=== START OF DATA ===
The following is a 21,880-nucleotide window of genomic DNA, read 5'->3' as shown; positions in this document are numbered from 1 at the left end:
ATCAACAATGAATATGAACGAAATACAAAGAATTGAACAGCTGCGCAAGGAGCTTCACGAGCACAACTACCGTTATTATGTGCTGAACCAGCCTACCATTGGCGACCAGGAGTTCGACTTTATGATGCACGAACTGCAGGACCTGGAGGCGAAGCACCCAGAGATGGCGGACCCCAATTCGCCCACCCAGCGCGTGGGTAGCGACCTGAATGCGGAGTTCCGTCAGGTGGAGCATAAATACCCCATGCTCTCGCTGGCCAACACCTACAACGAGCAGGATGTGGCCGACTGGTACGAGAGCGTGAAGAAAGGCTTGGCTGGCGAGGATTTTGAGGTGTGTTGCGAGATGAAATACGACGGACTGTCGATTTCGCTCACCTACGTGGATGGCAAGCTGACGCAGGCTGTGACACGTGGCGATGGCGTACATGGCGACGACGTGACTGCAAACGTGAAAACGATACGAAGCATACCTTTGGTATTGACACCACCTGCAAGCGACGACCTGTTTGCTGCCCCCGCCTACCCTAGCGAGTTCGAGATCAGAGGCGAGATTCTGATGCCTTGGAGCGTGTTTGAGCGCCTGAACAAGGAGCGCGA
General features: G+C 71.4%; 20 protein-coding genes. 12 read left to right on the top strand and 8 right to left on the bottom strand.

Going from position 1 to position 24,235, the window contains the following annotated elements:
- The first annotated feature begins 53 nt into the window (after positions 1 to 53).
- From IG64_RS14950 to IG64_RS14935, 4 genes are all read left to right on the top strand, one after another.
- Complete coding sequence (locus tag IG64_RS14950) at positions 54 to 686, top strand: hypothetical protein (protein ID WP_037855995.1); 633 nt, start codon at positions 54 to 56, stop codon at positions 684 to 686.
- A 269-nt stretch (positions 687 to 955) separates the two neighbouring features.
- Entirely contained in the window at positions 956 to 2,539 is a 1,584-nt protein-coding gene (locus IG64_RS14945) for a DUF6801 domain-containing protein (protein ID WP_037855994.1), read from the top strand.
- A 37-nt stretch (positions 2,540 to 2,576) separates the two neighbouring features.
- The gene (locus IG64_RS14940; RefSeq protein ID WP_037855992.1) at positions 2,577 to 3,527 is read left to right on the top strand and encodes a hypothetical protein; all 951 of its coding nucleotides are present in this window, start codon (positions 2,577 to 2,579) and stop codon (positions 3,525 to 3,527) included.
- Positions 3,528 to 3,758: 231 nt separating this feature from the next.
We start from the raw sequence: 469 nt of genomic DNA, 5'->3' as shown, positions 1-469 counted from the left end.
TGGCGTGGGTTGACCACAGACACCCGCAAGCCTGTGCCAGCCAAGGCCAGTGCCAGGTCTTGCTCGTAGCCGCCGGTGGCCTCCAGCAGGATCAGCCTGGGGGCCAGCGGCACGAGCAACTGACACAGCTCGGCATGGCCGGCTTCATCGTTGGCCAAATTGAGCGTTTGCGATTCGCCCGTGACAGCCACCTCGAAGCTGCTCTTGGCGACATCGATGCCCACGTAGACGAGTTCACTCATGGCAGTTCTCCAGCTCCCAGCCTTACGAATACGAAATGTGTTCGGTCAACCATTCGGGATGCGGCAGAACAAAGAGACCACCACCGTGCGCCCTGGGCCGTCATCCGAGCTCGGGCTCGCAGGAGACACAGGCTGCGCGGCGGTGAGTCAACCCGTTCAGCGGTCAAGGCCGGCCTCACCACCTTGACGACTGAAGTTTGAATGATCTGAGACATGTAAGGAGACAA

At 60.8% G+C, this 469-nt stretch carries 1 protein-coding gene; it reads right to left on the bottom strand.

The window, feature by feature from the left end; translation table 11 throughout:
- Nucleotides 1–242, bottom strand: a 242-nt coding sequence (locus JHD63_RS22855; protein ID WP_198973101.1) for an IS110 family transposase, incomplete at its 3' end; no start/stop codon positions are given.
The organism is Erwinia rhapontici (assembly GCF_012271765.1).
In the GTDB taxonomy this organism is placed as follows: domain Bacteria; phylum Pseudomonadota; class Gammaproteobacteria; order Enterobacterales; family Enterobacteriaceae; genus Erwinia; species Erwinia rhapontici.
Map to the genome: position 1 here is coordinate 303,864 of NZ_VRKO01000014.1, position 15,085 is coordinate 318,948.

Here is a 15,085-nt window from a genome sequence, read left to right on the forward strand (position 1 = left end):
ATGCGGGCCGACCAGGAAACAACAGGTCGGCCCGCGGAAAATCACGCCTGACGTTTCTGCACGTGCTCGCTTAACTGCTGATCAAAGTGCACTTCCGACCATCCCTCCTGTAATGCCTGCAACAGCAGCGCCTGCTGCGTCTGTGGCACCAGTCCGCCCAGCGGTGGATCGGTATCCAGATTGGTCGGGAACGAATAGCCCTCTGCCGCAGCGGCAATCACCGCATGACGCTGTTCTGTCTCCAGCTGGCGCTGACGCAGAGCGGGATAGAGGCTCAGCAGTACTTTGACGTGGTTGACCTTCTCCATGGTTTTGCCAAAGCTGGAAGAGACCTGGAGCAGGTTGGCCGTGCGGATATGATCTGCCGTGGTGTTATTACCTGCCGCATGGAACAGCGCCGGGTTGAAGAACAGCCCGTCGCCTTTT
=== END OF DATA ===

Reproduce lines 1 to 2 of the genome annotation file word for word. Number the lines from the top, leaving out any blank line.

The following is a 21,880-nucleotide window of genomic DNA, read 5'->3' as shown; positions in this document are numbered from 1 at the left end:
ATCAACAATGAATATGAACGAAATACAAAGAATTGAACAGCTGCGCAAGGAGCTTCACGAGCACAACTACCGTTATTATGTGCTGAACCAGCCTACCATTGGCGACCAGGAGTTCGACTTTATGATGCACGAACTGCAGGACCTGGAGGCGAAGCACCCAGAGATGGCGGACCCCAATTCGCCCACCCAGCGCGTGGGTAGCGACCTGAATGCGGAGTTCCGTCAGGTGGAGCATAAATACCCCATGCTCTCGCTGGCCAACACCTACAACGAGCAGGATGTGGCCGACTGGTACGAGAGCGTGAAGAAAGGCTTGGCTGGCGAGGATTTTGAGGTGTGTTGCGAGATGAAATACGACGGACTGTCGATTTCGCTCACCTACGTGGATGGCAAGCTGACGCAGGCTGTGACACGTGGCGATGGCGTACATGGCGACGACGTGACTGCAAACGTGAAAACGATACGAAGCATACCTTTGGTATTGACACCACCTGCAAGCGACGACCTGTTTGCTGCCCCCGCCTACCCTAGCGAGTTCGAGATCAGAGGCGAGATTCTGATGCCTTGGAGCGTGTTTGAGCGCCTGAACAAGGAGCGCGA